Woodworking Talk banner

1 - 10 of 10 Posts

·
Registered
Joined
·
342 Posts
Discussion Starter #1
Hi all, I'm building a medicine cabinet fashion after our old Home Depot model. My wife likes the design and want me to use the mirrors from the old cabinet doors
I went ahead and cut the doors to size and cut all the mortise and tenons. I was figuring on cutting the groove with a 1/8" router bit. However, when I measured the depth of the groove on old door, I found that the depth of the groove is 3/4" and Ai can't find a 1/8" bit that cuts 3/4" deep. Any suggestions?
 

·
Registered
Joined
·
342 Posts
Discussion Starter #3
Thanks woodenthings, i was thinking about using the table saw, but that will cut into my mortise, and to get the groove so the door fits, Iight have to saw the whole way through the end grain on the tops and bottoms of the stiles. I still might be cutting into the mortise with the slot cutter but not quite as much. Will that slot cutter cut 3/4" deep?
If not, i guess I could just cut the grooves 3/8" or 1/2" deep then trim my frame pieces so the doors still fit. But then I will probably have to redo the mortises deeper.
Thanks again
Jim
 

·
Registered
Joined
·
342 Posts
Discussion Starter #5
Ok. I'm still trying to finish this medicine cabinet project. Before I tried the slot cutting method, I had to buy some more lumber and told the really nice guy who I get my lumber from about my dilemma. He is a former high school woodshop teacher. He told me not to make a groove for the mirror, because if the mirror breaks, I wouldn't be able to replace it. I never thought of that.
Now my question is, do I put the rabbet on the back of the door and the roundover on the front around the mirror before or after I assemble and glue the mortise and tenon joints.
Sorry for being so dumb, but this is my first attempt at a project like this, and I shouldn't have chosen to make an exact replica of the old medicine cabinet.

Jim
 

·
Old School
Joined
·
24,017 Posts
Now my question is, do I put the rabbet on the back of the door and the roundover on the front around the mirror before or after I assemble and glue the mortise and tenon joints. Jim
I would glue up the parts and then run the two profiles. It will be easier to clamp up the parts if they aren't profiled. Running the profiles after will enable them to all match up. You'll probably want to chisel out the corners for the rabbet.

You could bed the glass with a small bead of GE Silicone II, or make a wood trim piece to hold the glass, or use screw on panel retainers. I wouldn't use glaziers points.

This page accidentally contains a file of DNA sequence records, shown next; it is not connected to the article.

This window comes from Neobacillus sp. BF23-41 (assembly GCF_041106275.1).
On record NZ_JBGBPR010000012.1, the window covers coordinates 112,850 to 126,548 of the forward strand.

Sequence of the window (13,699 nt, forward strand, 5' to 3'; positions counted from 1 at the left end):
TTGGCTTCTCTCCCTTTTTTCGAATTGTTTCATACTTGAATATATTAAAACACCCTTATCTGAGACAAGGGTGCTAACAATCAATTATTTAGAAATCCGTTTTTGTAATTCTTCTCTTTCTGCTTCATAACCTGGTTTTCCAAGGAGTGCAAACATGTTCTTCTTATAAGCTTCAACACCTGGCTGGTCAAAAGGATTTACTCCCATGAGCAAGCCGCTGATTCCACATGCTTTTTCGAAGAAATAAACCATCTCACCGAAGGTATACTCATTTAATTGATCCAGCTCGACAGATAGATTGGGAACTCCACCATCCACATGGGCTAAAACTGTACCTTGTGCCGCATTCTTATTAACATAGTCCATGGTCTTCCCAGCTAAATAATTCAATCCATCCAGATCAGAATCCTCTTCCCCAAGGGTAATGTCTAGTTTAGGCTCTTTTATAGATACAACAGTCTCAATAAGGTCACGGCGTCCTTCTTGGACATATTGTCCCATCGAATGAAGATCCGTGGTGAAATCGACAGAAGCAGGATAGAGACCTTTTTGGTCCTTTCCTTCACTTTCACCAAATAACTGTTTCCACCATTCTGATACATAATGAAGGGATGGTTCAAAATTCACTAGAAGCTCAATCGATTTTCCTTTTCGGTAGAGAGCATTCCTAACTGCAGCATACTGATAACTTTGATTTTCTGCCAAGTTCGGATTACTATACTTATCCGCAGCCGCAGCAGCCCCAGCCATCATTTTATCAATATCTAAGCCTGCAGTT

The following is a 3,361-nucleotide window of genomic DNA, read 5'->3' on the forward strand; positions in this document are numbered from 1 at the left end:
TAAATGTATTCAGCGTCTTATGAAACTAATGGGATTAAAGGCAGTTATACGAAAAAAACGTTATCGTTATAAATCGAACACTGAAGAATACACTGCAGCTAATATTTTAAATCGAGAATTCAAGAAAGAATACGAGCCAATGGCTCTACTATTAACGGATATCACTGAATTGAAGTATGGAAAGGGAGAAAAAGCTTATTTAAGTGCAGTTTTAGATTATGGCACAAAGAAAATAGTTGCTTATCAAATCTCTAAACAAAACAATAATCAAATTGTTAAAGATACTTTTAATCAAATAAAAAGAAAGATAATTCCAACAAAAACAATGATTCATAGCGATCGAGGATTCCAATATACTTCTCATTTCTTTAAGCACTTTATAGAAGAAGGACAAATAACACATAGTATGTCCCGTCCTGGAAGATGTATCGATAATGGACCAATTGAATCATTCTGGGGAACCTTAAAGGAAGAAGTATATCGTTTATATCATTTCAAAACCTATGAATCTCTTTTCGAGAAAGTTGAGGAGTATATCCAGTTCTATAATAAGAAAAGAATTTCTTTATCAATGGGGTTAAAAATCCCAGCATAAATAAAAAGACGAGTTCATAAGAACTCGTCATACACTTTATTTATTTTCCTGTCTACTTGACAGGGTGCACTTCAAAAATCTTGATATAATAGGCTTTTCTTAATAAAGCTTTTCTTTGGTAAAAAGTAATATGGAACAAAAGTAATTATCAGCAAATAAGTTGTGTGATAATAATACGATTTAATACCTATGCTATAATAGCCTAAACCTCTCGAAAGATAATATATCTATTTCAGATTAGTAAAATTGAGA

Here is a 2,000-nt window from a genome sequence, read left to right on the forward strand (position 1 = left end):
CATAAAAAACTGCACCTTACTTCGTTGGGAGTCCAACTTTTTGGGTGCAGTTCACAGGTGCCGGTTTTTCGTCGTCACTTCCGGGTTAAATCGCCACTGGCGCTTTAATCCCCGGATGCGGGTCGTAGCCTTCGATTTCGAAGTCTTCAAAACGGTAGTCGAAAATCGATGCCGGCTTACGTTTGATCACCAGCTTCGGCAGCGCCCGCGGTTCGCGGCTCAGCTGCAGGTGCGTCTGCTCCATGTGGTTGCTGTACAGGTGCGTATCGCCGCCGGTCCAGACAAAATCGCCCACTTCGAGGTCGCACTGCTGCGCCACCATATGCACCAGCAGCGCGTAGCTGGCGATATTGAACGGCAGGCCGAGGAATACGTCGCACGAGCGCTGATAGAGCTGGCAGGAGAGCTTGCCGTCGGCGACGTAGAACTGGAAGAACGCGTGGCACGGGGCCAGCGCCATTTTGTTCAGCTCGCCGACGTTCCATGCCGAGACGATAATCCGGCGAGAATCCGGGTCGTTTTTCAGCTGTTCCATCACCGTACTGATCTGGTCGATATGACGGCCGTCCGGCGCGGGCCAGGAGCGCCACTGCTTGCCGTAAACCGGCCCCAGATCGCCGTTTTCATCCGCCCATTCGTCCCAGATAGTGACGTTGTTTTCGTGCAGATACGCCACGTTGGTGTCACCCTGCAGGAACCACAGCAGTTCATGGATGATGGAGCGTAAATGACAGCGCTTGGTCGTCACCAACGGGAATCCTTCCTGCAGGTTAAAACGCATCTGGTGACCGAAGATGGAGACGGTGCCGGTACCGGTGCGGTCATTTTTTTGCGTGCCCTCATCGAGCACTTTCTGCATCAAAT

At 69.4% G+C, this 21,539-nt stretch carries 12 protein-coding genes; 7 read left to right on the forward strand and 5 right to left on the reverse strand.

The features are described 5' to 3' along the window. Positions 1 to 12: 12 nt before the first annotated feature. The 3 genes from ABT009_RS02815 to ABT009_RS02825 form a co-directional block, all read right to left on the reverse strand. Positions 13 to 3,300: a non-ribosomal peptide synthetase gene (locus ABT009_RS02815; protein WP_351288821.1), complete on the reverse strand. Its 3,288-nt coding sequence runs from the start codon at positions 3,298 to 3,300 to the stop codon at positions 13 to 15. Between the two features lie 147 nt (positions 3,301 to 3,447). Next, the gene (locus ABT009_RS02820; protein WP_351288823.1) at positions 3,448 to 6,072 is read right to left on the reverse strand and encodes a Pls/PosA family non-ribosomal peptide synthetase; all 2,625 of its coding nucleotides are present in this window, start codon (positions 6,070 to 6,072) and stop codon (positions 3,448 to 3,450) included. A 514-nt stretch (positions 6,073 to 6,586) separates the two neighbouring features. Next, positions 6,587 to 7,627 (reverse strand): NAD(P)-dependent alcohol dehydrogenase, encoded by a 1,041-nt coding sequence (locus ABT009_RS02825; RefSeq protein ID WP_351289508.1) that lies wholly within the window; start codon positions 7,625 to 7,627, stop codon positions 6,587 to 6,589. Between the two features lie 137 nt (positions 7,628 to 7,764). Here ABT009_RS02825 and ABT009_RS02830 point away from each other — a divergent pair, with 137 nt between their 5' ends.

.
 

·
Registered
Joined
·
342 Posts
Discussion Starter #7
Thanks cabinetman. Now my next question. After the doors are glued up, which profile do I put on first? If I cut the rabbet first, I'm not sure the bearing on the roundover bit will reach the inside of the rabbet ( rabbet will be 11/32" inset. If i do the roundover first, since the roundover will profile into the line of the rabbet, it might not ride on the bearing for the rabbet. I guess I could not cut the roundover to nothing, and just leave a lip at the bottom of roundover. 1/16"?
I sometimes overthink things.
Jim
 

·
Old School
Joined
·
24,017 Posts
Thanks cabinetman. Now my next question. After the doors are glued up, which profile do I put on first? If I cut the rabbet first, I'm not sure the bearing on the roundover bit will reach the inside of the rabbet ( rabbet will be 11/32" inset. If i do the roundover first, since the roundover will profile into the line of the rabbet, it might not ride on the bearing for the rabbet. I guess I could not cut the roundover to nothing, and just leave a lip at the bottom of roundover. 1/16"?
I sometimes overthink things.
Jim
If you did the round over first, there should still be a small flat for the bearing of the rabbet bit. If you can run a smaller radius, like 1/4" instead of 3/8", you will have a flat. Or, you could knock together a mock frame to attach to the door frame to give a larger flat for the bearing.Or, you could use a straight bit for the rabbet and set stops on the router table fence.






.
 

·
Registered
Joined
·
342 Posts
Discussion Starter #9
Thanks so much for the help. I'm going to think this over and choose one of your suggestions.
I'll let you know which one I did and how it turned out.
Jim
 

·
Old School
Joined
·
24,017 Posts
Thanks so much for the help. I'm going to think this over and choose one of your suggestions.
I'll let you know which one I did and how it turned out.
Jim
Keep in mind that in your machining for both profiles, that you may get some tearout. Clean sharp bits, and controlled feed rates, possibly making more than one pass will minimize the possibility. Your last pass can be a skim pass to clean up the run.






.
 
1 - 10 of 10 Posts
Top